• The Commerce Department reported that in the first quarter of 2019, the U.S. saw an economic growth rate of 3.2%, exceeding expectations.[76] The economy grew 2.1% in the second quarter of 2019, less than the previous quarter but more than expected.[77] While economic growth was estimated to have fallen to 1.9% in the third quarter of 2019, according to the Commerce Department in October 2019, economic growth still rose significantly more than economists expected,[78] and the estimate was revised up to 2.1% the following month.[79][80]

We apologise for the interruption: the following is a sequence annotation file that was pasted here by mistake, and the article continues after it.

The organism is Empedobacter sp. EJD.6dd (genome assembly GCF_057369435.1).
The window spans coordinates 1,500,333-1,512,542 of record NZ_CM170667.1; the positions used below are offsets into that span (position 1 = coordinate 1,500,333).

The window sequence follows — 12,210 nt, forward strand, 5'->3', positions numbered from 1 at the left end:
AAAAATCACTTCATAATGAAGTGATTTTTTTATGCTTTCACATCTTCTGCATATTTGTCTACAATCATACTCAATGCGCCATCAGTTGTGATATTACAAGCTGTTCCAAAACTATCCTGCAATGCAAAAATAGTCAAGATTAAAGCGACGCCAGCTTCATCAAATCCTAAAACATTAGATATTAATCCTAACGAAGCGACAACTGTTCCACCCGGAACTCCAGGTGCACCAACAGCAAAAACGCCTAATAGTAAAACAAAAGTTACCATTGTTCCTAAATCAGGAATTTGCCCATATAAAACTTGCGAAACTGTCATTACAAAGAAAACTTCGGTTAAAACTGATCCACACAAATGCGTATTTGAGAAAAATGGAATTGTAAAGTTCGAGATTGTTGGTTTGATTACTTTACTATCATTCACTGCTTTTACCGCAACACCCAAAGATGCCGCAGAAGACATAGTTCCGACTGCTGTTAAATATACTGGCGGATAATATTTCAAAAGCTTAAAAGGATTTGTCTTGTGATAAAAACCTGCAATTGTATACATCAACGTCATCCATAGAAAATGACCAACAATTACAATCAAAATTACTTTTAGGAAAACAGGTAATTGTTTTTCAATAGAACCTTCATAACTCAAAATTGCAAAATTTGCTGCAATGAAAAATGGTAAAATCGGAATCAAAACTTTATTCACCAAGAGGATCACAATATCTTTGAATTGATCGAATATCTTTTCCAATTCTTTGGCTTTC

• American manufacturing continued performing very strongly in 2019.[81] as it fell in China.[82] According to the Institute for Supply Management, manufacturing levels increased in January 2019,[83][84] and the Atlanta Fed reported that manufacturing wage growth in December 2018 and January 2019 reached the highest level since May 2008.[85] By early 2018, U.S. manufacturing employment had increased for eighteen consecutive months.[86] In January 2019, U.S. durable goods orders increased at the highest level in six months,[87] and over 300,000 durable goods manufacturing job openings existed in January 2019, a 17% increase from the previous year.[88] While durable goods orders fell in February 2019, the decline was less than expected.[89] In March 2019, the Philadelphia Fed manufacturing index increased more than expected.[90] According to the Institute for Supply Management, U.S. manufacturing activity increased in March 2019.[91] For April 2019, different studies showed differing results, with IHS Markit reporting an increase in factory activity,[92] and between January and March 2019, manufacturing wages grew the most since 2008.[93] In March 2019, U.S. factory orders increased at the highest level in seven months.[94] The New York Fed's Empire State Manufacturing Survey in May 2019 found an increase in manufacturing activity in New York State,[95] while the Philadelphia Fed's Manufacturing Business Outlook Survey in May 2019 also found an increase in manufacturing activity.[96] A significant number of manufacturing jobs were created in May[97] and June 2019,[98] and the U.S. was one of the only countries in the world to see manufacturing activity improve that month.[99] Factory production increased more than expected in June 2019,[100][101] and the Philadelphia Fed reported another increase in factory activity in July 2019,[102] Durable goods orders rose significantly in June 2019.[103] and they again increased in July 2019.[104] In July 2019, the number of manufacturing job openings reached a record high.[105] The Federal Reserve reported that manufacturing production in August 2019 increased strongly, more than expected.[106] According to IHS Markit's Purchasing Managers' Index, American manufacturing reached a five-month high in September 2019.[107] In September 2019, construction spending increased more than expected,[108] and in October 2019, services sector growth increased.[109] According to IHA Markit in November 2019, U.S. business activity – services and manufacturing – increased, in contrast with the rest of the world,[110] and the Philadelphia Fed's manufacturing index found stronger manufacturing data in November 2019 than expected.[111] Durable goods orders increased in October 2019 according to the Commerce Department,[112] and the Federal Reserve reported that between October and mid-November 2019, the U.S. economy had continued its stable growth.[113] The Institute for Supply Management reported that the U.S. services sector had continued its strong growth in November 2019.[114] The Federal Reserve found that manufacturing production increased more than expected in November 2019,[115] and the New York Fed's Empire State Manufacturing Survey found increased manufacturing activity in December 2019.[116] The Institute for Supply Management's non-manufacturing index found better-than-expected growth in December 2019.[117] According to the Commerce Department, consumer goods orders increased in November 2019,[118] and according to IHS Markit, manufacturing activity continued to improve in December 2019.[119]